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NAWDP Survey Reveals Desire for Training on Job Accommodation, Workplace Flexibility and Working with People with Hidden Disabilities

March 26, 2013

The National Association of Workforce Development Professionals (NAWDP) has joined forces with the LEAD Center as a national partner to generate ideas, stimulate change and promote employment as a vital step toward economic self-sufficiency for people with disabilities.

As part of their commitment to systems-level change, NAWDP circulated a LinkedIn questionnaire to their members to gauge workforce development professionals’ level of knowledge relative to serving individuals with disabilities. Results from the survey have been critical to identifying the level of training and gaps in training needs for workforce development professionals, determining the barriers to employment for individuals with disabilities within workforce development agencies and providing the LEAD Center with information to expand outreach to workforce development professionals for future trainings.

More than 80 percent of survey participants indicated that they serve job seekers with disabilities; however, only one-third felt confident in their ability to serve these individuals. Several respondents cited challenges on educating employers about how to utilize job accommodations in the workplace and the diversity of serving individuals with disabilities. Many agreed that continued training and education was beneficial to serving job seekers with disabilities.

Among workforce professionals surveyed, multiple training topics relative to providing services to individuals with disabilities were identified as needed, and of interest to workforce professionals, including disability etiquette, the Americans with Disabilities Act and other employment legislation, and how to advise individuals on disclosing disability to employers. An astounding 80 percent reported a strong interest in training on two disability-related topics: (1) guidance on available job accommodations and workplace flexibility resources and how to work with employers to obtain them in the workplace, and (2) providing services and supports to job seekers with hidden disabilities.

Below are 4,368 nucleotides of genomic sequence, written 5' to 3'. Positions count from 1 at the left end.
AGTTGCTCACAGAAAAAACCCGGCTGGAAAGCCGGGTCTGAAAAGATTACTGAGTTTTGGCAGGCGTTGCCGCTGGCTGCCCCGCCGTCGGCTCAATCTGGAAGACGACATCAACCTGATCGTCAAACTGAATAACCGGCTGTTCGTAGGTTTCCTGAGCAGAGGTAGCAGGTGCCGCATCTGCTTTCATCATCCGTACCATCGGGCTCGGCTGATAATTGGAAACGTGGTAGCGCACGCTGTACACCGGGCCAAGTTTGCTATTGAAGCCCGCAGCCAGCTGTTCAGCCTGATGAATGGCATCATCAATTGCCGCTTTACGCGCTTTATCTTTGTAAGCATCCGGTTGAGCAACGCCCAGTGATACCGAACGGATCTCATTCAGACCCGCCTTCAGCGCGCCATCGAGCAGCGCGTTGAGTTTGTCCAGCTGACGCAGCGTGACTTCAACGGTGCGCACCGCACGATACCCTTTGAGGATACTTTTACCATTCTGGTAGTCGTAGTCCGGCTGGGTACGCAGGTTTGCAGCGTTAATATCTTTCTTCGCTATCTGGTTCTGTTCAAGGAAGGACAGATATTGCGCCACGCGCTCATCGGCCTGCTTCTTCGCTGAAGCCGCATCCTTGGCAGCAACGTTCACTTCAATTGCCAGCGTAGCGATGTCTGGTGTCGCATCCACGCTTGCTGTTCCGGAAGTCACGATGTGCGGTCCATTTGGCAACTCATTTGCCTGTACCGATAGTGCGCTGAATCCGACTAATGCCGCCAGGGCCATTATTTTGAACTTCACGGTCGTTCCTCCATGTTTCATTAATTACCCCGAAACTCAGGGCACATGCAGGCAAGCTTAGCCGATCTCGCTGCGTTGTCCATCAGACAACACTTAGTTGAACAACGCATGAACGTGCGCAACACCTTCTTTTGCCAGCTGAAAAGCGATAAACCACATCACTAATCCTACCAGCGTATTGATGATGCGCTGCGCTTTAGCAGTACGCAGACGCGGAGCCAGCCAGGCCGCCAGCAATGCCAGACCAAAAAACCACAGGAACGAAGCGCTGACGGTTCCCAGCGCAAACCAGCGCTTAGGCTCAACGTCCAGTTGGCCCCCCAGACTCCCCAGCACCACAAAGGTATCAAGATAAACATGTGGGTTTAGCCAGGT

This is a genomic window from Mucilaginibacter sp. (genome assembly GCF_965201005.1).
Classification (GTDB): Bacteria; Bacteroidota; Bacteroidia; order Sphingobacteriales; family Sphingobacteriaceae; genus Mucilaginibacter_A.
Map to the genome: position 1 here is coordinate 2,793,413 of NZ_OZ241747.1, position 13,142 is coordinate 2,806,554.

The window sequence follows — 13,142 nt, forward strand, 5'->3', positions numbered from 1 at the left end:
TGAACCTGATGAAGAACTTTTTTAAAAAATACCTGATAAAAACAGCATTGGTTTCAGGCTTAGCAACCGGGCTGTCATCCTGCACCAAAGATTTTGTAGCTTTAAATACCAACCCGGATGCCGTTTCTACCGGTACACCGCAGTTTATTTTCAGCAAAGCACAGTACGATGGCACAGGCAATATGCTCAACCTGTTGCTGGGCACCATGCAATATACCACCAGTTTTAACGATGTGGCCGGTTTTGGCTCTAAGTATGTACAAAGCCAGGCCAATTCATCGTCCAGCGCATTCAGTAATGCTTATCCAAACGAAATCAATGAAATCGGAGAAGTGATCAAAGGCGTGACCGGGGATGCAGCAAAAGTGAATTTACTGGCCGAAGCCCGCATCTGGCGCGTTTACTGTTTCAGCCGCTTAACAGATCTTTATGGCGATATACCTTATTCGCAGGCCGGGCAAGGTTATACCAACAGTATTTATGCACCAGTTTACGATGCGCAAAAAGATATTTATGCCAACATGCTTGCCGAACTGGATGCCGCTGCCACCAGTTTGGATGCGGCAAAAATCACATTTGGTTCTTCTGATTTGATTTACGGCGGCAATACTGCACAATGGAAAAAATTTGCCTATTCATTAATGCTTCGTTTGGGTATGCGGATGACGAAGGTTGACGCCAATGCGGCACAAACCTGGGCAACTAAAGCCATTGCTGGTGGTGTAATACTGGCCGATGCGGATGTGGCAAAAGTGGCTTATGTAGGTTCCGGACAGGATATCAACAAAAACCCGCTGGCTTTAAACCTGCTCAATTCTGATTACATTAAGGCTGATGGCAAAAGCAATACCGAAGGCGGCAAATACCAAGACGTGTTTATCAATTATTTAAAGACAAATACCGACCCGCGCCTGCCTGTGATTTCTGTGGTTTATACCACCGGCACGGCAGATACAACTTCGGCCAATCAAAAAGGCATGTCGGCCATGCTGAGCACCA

To answer the call, the LEAD Center will present at the NAWDP National Conference in May in Minneapolis on “Workplace Flexibility,” an issue cited as a critical training need and interest among NAWDP survey participants. This session will review the positive impact workplace flexibility options have for both employee and employer and how workforce professionals can use relevant resources to facilitate workplace flexibility strategies. Participants will increase their understanding of the business case for and value of workplace flexibility and receive tools and resources to provide effective workplace flexibility strategies to employers and employees.

The LEAD Center will also complete a secret shopper initiative in collaboration with its national partner the Autistic Self Advocacy Network to design training tools relative to serving people with hidden disabilities (more information to follow in our next newsletter).

For questions, please contact Karen McCulloh, LEAD Center Project Director, or Alex Kielty, Team Leader for the Demonstrations and Innovations Team CIL Project,